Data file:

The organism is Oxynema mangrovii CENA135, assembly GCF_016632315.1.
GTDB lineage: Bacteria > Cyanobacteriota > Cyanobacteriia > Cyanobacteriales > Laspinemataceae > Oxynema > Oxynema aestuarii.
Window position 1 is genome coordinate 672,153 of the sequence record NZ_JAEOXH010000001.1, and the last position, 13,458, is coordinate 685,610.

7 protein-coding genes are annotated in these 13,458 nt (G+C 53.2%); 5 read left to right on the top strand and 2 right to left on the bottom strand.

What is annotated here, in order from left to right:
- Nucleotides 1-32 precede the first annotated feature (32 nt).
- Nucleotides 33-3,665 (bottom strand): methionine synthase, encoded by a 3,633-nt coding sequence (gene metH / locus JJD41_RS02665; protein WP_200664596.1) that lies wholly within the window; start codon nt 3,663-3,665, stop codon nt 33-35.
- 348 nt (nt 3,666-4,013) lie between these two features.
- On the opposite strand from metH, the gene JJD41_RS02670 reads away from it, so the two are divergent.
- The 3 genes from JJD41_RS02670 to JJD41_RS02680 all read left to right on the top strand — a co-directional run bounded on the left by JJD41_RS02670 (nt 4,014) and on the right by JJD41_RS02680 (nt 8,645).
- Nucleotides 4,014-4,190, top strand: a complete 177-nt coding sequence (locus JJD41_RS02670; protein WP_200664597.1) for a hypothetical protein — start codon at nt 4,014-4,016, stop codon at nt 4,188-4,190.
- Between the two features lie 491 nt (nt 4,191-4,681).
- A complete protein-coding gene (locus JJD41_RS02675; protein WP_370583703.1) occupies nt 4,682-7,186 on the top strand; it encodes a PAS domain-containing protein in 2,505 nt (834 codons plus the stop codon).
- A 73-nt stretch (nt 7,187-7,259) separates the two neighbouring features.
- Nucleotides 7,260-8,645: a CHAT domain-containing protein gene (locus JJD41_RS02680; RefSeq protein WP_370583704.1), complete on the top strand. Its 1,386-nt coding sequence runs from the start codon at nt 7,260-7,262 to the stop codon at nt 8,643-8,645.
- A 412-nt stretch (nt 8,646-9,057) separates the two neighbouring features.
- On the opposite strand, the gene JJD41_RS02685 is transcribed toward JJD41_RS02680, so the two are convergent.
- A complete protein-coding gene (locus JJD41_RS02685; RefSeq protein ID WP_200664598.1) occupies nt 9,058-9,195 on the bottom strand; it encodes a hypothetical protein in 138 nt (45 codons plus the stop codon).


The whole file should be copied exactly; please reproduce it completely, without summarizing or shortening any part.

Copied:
The organism is Oxynema mangrovii CENA135, assembly GCF_016632315.1.
GTDB lineage: Bacteria > Cyanobacteriota > Cyanobacteriia > Cyanobacteriales > Laspinemataceae > Oxynema > Oxynema aestuarii.
Window position 1 is genome coordinate 672,153 of the sequence record NZ_JAEOXH010000001.1, and the last position, 13,458, is coordinate 685,610.

7 protein-coding genes are annotated in these 13,458 nt (G+C 53.2%); 5 read left to right on the top strand and 2 right to left on the bottom strand.

What is annotated here, in order from left to right:
- Nucleotides 1-32 precede the first annotated feature (32 nt).
- Nucleotides 33-3,665 (bottom strand): methionine synthase, encoded by a 3,633-nt coding sequence (gene metH / locus JJD41_RS02665; protein WP_200664596.1) that lies wholly within the window; start codon nt 3,663-3,665, stop codon nt 33-35.
- 348 nt (nt 3,666-4,013) lie between these two features.
- On the opposite strand from metH, the gene JJD41_RS02670 reads away from it, so the two are divergent.
- The 3 genes from JJD41_RS02670 to JJD41_RS02680 all read left to right on the top strand — a co-directional run bounded on the left by JJD41_RS02670 (nt 4,014) and on the right by JJD41_RS02680 (nt 8,645).
- Nucleotides 4,014-4,190, top strand: a complete 177-nt coding sequence (locus JJD41_RS02670; protein WP_200664597.1) for a hypothetical protein — start codon at nt 4,014-4,016, stop codon at nt 4,188-4,190.
- Between the two features lie 491 nt (nt 4,191-4,681).
- A complete protein-coding gene (locus JJD41_RS02675; protein WP_370583703.1) occupies nt 4,682-7,186 on the top strand; it encodes a PAS domain-containing protein in 2,505 nt (834 codons plus the stop codon).
- A 73-nt stretch (nt 7,187-7,259) separates the two neighbouring features.
- Nucleotides 7,260-8,645: a CHAT domain-containing protein gene (locus JJD41_RS02680; RefSeq protein WP_370583704.1), complete on the top strand. Its 1,386-nt coding sequence runs from the start codon at nt 7,260-7,262 to the stop codon at nt 8,643-8,645.
- A 412-nt stretch (nt 8,646-9,057) separates the two neighbouring features.
- On the opposite strand, the gene JJD41_RS02685 is transcribed toward JJD41_RS02680, so the two are convergent.
- A complete protein-coding gene (locus JJD41_RS02685; RefSeq protein ID WP_200664598.1) occupies nt 9,058-9,195 on the bottom strand; it encodes a hypothetical protein in 138 nt (45 codons plus the stop codon).